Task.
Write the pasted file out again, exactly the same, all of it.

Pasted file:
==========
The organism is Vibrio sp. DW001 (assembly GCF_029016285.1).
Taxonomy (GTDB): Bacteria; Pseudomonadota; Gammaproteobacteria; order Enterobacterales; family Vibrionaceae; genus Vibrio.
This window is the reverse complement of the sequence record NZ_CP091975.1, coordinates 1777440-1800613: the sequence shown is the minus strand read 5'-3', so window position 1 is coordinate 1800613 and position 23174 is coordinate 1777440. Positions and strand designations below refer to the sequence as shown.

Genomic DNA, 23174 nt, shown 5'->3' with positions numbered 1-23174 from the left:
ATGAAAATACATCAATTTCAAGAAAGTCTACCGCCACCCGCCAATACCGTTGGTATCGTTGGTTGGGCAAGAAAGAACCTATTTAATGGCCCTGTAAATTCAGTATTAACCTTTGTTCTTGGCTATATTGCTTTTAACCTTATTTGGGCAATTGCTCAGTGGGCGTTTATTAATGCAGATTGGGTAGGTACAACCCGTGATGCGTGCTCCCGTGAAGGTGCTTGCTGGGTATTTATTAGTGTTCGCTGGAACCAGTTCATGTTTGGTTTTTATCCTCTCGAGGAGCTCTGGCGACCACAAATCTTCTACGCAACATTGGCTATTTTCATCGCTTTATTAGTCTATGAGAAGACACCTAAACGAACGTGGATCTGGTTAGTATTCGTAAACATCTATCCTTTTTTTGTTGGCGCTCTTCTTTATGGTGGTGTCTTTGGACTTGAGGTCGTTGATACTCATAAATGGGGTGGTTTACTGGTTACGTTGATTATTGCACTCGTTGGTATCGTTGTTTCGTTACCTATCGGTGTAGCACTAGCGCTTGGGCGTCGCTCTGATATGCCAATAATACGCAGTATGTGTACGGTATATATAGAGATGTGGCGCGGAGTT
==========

The organism is Vibrio sp. DW001 (assembly GCF_029016285.1).
Taxonomy (GTDB): Bacteria; Pseudomonadota; Gammaproteobacteria; order Enterobacterales; family Vibrionaceae; genus Vibrio.
This window is the reverse complement of the sequence record NZ_CP091975.1, coordinates 1777440-1800613: the sequence shown is the minus strand read 5'-3', so window position 1 is coordinate 1800613 and position 23174 is coordinate 1777440. Positions and strand designations below refer to the sequence as shown.

Genomic DNA, 23174 nt, shown 5'->3' with positions numbered 1-23174 from the left:
ATGAAAATACATCAATTTCAAGAAAGTCTACCGCCACCCGCCAATACCGTTGGTATCGTTGGTTGGGCAAGAAAGAACCTATTTAATGGCCCTGTAAATTCAGTATTAACCTTTGTTCTTGGCTATATTGCTTTTAACCTTATTTGGGCAATTGCTCAGTGGGCGTTTATTAATGCAGATTGGGTAGGTACAACCCGTGATGCGTGCTCCCGTGAAGGTGCTTGCTGGGTATTTATTAGTGTTCGCTGGAACCAGTTCATGTTTGGTTTTTATCCTCTCGAGGAGCTCTGGCGACCACAAATCTTCTACGCAACATTGGCTATTTTCATCGCTTTATTAGTCTATGAGAAGACACCTAAACGAACGTGGATCTGGTTAGTATTCGTAAACATCTATCCTTTTTTTGTTGGCGCTCTTCTTTATGGTGGTGTCTTTGGACTTGAGGTCGTTGATACTCATAAATGGGGTGGTTTACTGGTTACGTTGATTATTGCACTCGTTGGTATCGTTGTTTCGTTACCTATCGGTGTAGCACTAGCGCTTGGGCGTCGCTCTGATATGCCAATAATACGCAGTATGTGTACGGTATATATAGAGATGTGGCGCGGAGTT